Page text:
Wisconsin hemp: growing an old crop with new tricks
Throughout my year as Alice, I have promoted the diversity of Wisconsin agriculture as the industry’s greatest strength. America’s Dairyland is filled with cattle, mink, corn, cranberries and more. Now for the first time since the 1950s, we’ve added industrial hemp to the list.
I was still working as a news reporter in Eau Claire when the story of bringing back hemp hit the wires. We used black and white footage of the crop because that was the only visual we had for our television viewers. After making a visit to Monroe in 2019, I now have a clearer vision of industrial hemp.
The Wisconsin Industrial Hemp Research Pilot Program started in 2018. Those who applied to grow hemp had to pass a background check and pay the required fees. Once in business, the crop could be used for fiber, grain, seed and CBD end uses.
Mark Hubbard of GroHub Farm in Monroe met with me to explain his business. He recently moved to Wisconsin from the state of Washington, but Hubbard had ties to Wisconsin through his father’s dairy farm. Hubbard said he saw the Wisconsin Department of Agriculture, Trade and Consumer Protection (DATCP) and legislators listening to make good decisions for farmers which was a big part of why he launched GroHub in Wisconsin. The business has a license to grow and process hemp. Hubbard works with area farmers to process their hemp into cannabidiol (CBD) products such as lotions or tinctures.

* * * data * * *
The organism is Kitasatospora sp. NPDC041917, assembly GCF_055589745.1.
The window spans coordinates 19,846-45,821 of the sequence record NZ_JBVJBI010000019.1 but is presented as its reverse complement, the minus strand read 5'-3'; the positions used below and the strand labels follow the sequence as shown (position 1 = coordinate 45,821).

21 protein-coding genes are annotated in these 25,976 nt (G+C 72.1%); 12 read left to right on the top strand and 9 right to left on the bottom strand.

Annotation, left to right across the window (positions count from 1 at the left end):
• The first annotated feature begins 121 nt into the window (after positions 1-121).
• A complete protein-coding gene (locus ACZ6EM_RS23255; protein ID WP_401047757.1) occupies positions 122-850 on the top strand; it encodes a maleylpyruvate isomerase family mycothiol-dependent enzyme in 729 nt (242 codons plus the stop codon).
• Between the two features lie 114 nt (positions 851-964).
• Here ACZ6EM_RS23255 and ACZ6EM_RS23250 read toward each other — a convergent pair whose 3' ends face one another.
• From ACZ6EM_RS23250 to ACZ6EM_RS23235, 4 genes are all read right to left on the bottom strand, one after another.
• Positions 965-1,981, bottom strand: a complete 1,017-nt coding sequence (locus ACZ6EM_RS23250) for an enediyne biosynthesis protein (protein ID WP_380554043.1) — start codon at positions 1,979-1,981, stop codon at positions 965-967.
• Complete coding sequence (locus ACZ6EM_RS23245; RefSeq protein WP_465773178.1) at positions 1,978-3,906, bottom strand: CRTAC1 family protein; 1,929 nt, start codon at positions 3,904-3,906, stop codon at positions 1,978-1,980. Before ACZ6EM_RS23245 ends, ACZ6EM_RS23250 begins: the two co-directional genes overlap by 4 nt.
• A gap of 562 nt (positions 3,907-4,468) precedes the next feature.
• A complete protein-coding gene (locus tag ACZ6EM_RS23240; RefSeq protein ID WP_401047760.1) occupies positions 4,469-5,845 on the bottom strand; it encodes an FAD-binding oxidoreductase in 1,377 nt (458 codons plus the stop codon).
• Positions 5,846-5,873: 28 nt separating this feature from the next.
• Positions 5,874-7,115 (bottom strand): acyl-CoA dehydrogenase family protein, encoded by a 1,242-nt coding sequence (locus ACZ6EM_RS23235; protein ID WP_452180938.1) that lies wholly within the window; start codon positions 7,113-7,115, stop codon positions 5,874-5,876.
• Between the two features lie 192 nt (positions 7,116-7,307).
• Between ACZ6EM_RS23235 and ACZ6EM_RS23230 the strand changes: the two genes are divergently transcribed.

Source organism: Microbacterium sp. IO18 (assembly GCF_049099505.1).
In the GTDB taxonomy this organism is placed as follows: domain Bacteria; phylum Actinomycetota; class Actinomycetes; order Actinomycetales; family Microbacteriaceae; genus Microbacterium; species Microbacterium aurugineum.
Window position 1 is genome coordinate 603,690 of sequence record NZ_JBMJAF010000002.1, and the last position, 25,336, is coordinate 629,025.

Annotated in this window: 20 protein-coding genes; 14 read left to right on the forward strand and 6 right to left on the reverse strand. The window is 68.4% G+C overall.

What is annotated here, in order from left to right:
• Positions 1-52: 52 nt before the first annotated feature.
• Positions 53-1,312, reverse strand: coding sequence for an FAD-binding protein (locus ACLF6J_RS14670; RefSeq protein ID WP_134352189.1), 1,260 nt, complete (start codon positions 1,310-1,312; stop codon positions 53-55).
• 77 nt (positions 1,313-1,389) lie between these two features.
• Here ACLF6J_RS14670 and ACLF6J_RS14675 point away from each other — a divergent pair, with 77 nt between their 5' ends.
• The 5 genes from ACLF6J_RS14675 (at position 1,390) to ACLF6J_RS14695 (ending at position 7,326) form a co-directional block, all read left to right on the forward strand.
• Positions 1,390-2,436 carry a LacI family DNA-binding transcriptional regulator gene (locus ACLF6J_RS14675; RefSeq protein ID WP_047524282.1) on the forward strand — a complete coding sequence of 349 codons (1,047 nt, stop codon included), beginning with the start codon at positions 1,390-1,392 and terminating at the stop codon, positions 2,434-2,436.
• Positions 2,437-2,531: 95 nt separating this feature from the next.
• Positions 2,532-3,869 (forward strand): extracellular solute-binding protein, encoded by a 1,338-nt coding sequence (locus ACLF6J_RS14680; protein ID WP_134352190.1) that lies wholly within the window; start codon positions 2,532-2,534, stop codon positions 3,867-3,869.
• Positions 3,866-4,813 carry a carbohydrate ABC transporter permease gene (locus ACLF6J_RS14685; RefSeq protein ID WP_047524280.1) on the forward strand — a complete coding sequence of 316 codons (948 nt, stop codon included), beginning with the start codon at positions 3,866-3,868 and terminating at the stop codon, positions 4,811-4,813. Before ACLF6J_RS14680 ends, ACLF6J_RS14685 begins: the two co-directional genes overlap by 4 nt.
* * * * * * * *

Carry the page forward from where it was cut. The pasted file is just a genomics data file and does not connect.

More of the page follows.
Hubbard saw hemp as an opportunity to revitalize Wisconsin agriculture, and he isn’t alone. Nearly 1,700 applicants are seeking licenses to grow hemp in Wisconsin this year with more than 700 applications to process the crop, according to DATCP. We only had 245 growers and 99 processors licensed in the state when the program launched in 2018. Of the growers, 135 planted a crop.
When asked how they harvest, Hubbard said there is equipment available such as tobacco
harvesters and hops bailing equipment. In fact, they hang hemp to dry like hops and tobacco plants.
The industry is still finding its path in genetics and stability. Being a farm girl, I understand there are always risks involved in agriculture, but I had no idea what challenges stem from growing hemp.
To maximize the value of hemp grown for CBD, the crop cannot pollinate. Growers want to harvest the buds and flowers found on female plants, but if they are pollinated, those flowers will turn into seeds. The solution is to use only female plants, but how can you tell a male seed from a female seed? Hubbard said they can have nearly 1,200 plants per acre, but it only takes a couple of males to pollinate and damage a crop.
Their solution amazed me: clones. By cloning successful, female hemp plants, growers can guarantee consistency and gender. Clones can also help ensure tetrahydrocannabinol (THC) levels are at the required 0.3 percent or lower. Imagine the agricultural opportunities that can grow from this new crop for farmers, processors, researchers and more.
Wisconsin may be reviving an old crop, but our state will continue to diversify its industry through persistence and innovation to keep agriculture moving forward.